|Acute Alcohol Withdrawal: As an aid in symptomatic relief of acute agitation, tremor, impending or acute delirium tremens and hallucinosis.||10 mg, I.M. or I.V. initially, then 5 mg to 10 mg in 3 to 4 hours, if necessary.|
|Endoscopic Procedures: Adjunctively, if apprehension, anxiety or acute stress reactions are present prior to endoscopic procedures. Dosage of narcotics should be reduced by at least a third and in some cases may be omitted. See PRECAUTIONS for peroral procedures.||Titrate I.V. dosage to desired sedative response, such as slurring of speech, with slow administration immediately prior to the procedure. Generally 10 mg or less is adequate, but up to 20 mg I.V. may be given, particularly when concomitant narcotics are omitted. If I.V. cannot be used, 5 mg to 10 mg I.M. approximately 30 minutes prior to the procedure.|
|Muscle Spasm: Associated with local pathology, cerebral palsy, athetosis, stiff-man syndrome or tetanus.||5 mg to 10 mg, I.M. or I.V. initially, then 5 mg to 10 mg in 3 to 4 hours, if necessary. For tetanus, larger doses may be required.||For tetanus in infants over 30 days of age, 1 mg to 2 mg I.M. or I.V., slowly, repeated every 3 to 4 hours as necessary. In children 5 years or older, 5 mg to 10 mg repeated every 3 to 4 hours may be required to control tetanus spasms. Respiratory assistance should be available.|
|Status Epilepticus and Severe Recurrent Convulsive Seizures: In the convulsing patient, the I.V. route is by far preferred. This injection should be administered slowly. However, if I.V. administration is impossible, the I.M. route may be used.||5 mg to 10 mg initially (I.V. preferred). This injection may be repeated if necessary at 10 to 15 minute intervals up to a maximum dose of 30 mg. If necessary, therapy with diazepam may be repeated in 2 to 4 hours; however, residual active metabolites may persist, and readministration should be made with this consideration.Extreme caution must be exercised with individuals with chronic lung disease or unstable cardiovascular status.||Infants over 30 days of age and children under 5 years, 0.2 mg to 0.5 mg slowly every 2 to 5 minutes up to a maximum of 5 mg (I.V. preferred). Children 5 years or older, 1 mg every 2 to 5 minutes up to a maximum of 10 mg (slow I.V. administration preferred). Repeat in 2 to 4 hours if necessary. EEG monitoring of the seizure may be helpful.|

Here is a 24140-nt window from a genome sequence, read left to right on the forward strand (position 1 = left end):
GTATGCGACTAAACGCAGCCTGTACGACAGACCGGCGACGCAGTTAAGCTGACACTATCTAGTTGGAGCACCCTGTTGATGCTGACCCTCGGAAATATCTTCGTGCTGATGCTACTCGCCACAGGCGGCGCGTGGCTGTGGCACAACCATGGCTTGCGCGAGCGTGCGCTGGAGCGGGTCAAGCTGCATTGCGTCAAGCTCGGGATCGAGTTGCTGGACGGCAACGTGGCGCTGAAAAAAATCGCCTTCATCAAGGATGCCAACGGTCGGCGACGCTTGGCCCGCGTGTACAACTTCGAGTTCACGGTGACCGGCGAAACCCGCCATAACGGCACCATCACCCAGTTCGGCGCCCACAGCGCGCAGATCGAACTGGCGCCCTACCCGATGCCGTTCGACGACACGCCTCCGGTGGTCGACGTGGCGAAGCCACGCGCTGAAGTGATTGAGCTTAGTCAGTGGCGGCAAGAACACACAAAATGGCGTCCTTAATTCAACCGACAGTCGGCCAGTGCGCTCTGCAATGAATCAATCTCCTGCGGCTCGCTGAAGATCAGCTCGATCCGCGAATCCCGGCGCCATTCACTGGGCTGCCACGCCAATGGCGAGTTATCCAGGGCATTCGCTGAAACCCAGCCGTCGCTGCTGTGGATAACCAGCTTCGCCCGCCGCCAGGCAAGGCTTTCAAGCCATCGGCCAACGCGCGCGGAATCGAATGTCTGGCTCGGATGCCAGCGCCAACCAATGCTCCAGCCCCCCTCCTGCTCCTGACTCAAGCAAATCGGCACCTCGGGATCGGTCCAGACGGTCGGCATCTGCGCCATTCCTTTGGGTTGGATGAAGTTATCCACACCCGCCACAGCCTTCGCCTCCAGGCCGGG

|Preoperative Medication: To relieve anxiety and tension. (If atropine, scopolamine or other premedications are desired, they must be administered in separate syringes.)||10 mg, I.M. (preferred route), before surgery.|
|Cardioversion: To relieve anxiety and tension and to reduce recall of procedure.||5 mg to 15 mg, I.V., within 5 to 10 minutes prior to the procedure.|
Diazepam Injection, USP 5 mg/mL is supplied as follows:
|3213||Fliptop Vial multiple-dose||10 mL|
Store at 20 to 25°C (68 to 77°F). [See USP Controlled Room Temperature.] Protect from light.
Caution: Federal (USA) law prohibits dispensing without prescription.
October, 2004. HOSPIRA, INC., LAKE FOREST, IL 60045 USA. FDA rev date: 4/30/1999This monograph has been modified to include the generic and brand name in many instances.
Last reviewed on RxList: 1/4/2017